I am absolutely delighted to hear that my piece The Wind's Warning has been selected as the winner of The Gesualdo Six's composition competiton. It is a particular honour as the judges read like a who's who of contemporary choral music, Cheryl Frances-Hoad, Nigel Short, Kate Johnson, John Rutter and of course Owain Park. I am looking forward to the premiere at Cadogan Hall on March 7th this year. The piece features wind like vocal sounds in a setting of a dark poem by Ivor Gurney, believed to be the last poem he wrote.
It has also been my pleasure to attend two CD launches in the last few weeks, both of which have pieces of mine on them. Snow Queens by the awesome Juice Vocal Ensemble is a collection of winter music by contemporary composers. Kerry Andrew, Sarah Dacey and Anna Snow's voices are a magnificent blend and their innovative choice of repertoire and attention to detail make this a very special CD...not just for Christmas! My piece, The Ballad of the Harp Weaver, sets a poem by Edna St. Vincent Millay. It tells the story of a mother desperate to clothe her young son during the harshest winter for many years. They have nothing but a "harp with a woman's head that nobody will buy", if you want to know the rest of the story listen here. I do love to tell a story in music and this is definitely influenced by another of my passions, English folk music!
The second launch was for This Day by the equally fabulous Blossom Street, featuring works by female composers to mark the centenary of women getting the vote. Sung by the female voices of the choir and directed by Hilary Campbell both the launch concert and the CD are stunning, exploring a wide range of music representing frequently under-represented women composers from the past hundred years. I couldn't be more pleased with the recording of Do Not Stand at my Grave and Weep, a setting of the poem of the same name by Mary Elizabeth Frye.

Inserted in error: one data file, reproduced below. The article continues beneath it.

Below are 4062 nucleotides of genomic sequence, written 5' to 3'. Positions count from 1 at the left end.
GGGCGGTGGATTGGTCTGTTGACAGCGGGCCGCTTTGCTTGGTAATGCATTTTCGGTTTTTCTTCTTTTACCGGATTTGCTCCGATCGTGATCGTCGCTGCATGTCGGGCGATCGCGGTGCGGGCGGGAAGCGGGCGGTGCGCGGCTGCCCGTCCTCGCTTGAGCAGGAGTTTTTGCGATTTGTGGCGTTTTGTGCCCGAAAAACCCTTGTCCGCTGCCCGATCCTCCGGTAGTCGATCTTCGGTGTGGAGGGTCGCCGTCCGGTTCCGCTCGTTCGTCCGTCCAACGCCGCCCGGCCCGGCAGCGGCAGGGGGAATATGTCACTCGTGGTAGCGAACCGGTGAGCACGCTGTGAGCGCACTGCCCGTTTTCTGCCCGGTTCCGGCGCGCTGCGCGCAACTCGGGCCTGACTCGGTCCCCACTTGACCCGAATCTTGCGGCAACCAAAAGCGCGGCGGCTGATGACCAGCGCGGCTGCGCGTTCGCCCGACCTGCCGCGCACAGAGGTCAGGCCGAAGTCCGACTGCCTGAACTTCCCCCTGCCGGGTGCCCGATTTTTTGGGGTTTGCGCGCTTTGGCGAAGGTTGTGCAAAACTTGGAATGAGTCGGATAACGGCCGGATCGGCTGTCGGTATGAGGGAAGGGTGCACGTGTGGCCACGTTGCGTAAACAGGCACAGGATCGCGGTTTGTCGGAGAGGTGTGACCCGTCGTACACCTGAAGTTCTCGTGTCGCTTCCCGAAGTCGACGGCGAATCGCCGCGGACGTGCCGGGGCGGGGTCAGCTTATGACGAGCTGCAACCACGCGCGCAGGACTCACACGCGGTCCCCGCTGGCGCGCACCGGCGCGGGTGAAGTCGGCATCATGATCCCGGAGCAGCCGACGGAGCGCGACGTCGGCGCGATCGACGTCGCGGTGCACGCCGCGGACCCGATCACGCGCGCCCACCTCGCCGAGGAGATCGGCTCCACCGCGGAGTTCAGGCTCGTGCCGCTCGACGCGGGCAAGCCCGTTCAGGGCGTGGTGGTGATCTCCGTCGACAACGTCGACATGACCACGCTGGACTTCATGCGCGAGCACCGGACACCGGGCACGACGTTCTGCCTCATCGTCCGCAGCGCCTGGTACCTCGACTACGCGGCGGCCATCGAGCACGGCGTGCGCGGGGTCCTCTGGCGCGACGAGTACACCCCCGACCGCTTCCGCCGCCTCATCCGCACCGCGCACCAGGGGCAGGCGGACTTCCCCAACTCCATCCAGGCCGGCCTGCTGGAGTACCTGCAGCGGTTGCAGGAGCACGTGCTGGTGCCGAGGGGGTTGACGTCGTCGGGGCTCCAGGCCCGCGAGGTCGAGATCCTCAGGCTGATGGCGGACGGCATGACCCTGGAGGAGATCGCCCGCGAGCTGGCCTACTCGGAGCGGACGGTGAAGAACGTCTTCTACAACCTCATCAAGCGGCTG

The poem was allegedly inspired by a German Jewish woman, Margaret Schwarzkopf, who was staying with Mary and her husband. Margaret was worried about her mother who was ill in Germany but she had been warned not to return home because of increasing unrest. When her mother died, the heartbroken young woman told Frye that she never had the chance to "stand by my mother's grave and shed a tear".
My setting uses cluster chords and elements of Jewish scales to tell this story. It was written in memory of my Uncle Francis, a fine musician and a truly gentle man.
You can listen here.
I am also delighted to report that at time of writing Snow Queens has entered the classical charts at 22 and This Day at 11. Congratulations to them both!